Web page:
Great Cities of the Ancient World
Dust-jacket for Great Cities of the Ancient World
|Author||L. Sprague de Camp|
Roy G. Krenkel
|Cover artist||L. Sprague de Camp|
|Subject||Ethnology, History and Geography|
|Media type||Print (Hardback)|
|Pages||xv, 510 pp|
The work is a study of the ethnology, history, geography, and everyday life in such famous ancient capital cities as Thebes, Jerusalem, Nineveh, Tyre, Babylon, Memphis, Athens, Syracuse, Alexandria, Anuradhapura, Rome, Pataliputra, and Constantinople. The narrative is enlivened by personal observation, the author having personally traveled to each of the sites treated. New World sites are not treated.
The author's treatment of the classical cities is typical of the rest. He started the book off with a narrative of Athens in 433/2 B.C. The narrative follows several slaves just after they wake up and are walking to work through busy polluted streets having a racist conversation and listening to the herald summon other citizens to the assembly. After this dramatic entrance, he dives into a survey of Athenian history.
In the fifth century he diverts his attention to the walls and Themistocles. The treatment of the Peloponnesian War stresses the contrast between Sparta and Athens, with the obligatory quote from the Funeral Oration and a long passage from Thucydides' reflections of the moral damage done by the war. He emphasizes the nature of the Polis and developments in art and literature as political power waned in the fourth century.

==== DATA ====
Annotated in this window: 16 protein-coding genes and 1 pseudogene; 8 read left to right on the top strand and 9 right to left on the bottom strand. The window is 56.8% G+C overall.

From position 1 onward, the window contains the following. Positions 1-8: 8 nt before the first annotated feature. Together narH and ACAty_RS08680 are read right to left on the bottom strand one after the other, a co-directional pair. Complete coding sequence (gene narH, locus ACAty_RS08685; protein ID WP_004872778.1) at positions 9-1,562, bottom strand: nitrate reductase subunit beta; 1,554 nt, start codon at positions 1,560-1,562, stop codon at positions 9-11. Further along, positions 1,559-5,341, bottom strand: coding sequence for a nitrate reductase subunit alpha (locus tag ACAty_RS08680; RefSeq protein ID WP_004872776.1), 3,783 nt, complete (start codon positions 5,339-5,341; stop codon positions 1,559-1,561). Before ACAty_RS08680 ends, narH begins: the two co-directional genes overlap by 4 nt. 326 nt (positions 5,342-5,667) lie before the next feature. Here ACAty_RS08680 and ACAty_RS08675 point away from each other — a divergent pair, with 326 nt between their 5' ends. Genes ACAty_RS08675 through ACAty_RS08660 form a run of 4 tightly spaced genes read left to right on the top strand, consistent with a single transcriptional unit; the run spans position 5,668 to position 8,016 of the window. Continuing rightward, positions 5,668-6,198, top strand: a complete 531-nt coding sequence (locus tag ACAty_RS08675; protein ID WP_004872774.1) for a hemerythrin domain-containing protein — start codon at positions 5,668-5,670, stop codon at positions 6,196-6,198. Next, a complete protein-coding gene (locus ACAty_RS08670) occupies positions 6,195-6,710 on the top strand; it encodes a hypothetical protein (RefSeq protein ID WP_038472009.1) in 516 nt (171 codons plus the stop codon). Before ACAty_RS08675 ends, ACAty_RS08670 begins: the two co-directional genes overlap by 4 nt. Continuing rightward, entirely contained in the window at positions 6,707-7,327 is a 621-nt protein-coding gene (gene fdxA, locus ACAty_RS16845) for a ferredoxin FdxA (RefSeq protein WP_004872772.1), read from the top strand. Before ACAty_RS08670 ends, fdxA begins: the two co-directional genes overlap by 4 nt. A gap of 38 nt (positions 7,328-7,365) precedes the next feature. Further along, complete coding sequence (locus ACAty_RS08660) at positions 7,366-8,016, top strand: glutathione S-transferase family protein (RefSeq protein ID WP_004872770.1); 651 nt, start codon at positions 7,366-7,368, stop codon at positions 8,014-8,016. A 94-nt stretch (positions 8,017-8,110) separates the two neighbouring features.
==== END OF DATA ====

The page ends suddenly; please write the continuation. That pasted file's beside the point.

John E. Stambaugh stated "[t]he book is full of interesting digressions: travel reminiscences, a marvelously malicious account of Israelite history, a sketch history of archaeology in Iraq. Throughout, de Camp exhibits skepticism about the sincerity of much Judaeo-Christian morality, interest in the technological and linguistic aspects of the civilizations discussed, determination to combat the notion that 'during the golden age of Greece... the Greeks were the only people in the world who were really alive,' and eagerness to draw modern parallels." He notes that it "contains a map and an 'imaginative sketch' for most of the cities, and many photographs: these are of disparate quality, and few of them are helpful in suggesting how these cities really looked. There is no general map. The notes are mostly devoted to variant spellings of names; documentation of facts and interpretations is uneven. The life of the ancient cities is conveyed through quotations from ancient authors and from the modern accounts: on Carthage, for instance, de camp quotes his own The Arrows of Hercules and Flaubert's Salammbo." Summing up, Stambaugh tells the reader "A beginner, then, should not count on finding here the current state of scholarly opinion, but he will not be seriously misled by de Camp's treatment. A lively encounter with a variety of ancient civilizations is highly desirable, and this book will certainly set a tone of enthusiasm and verve in the student's perception of the ancient world."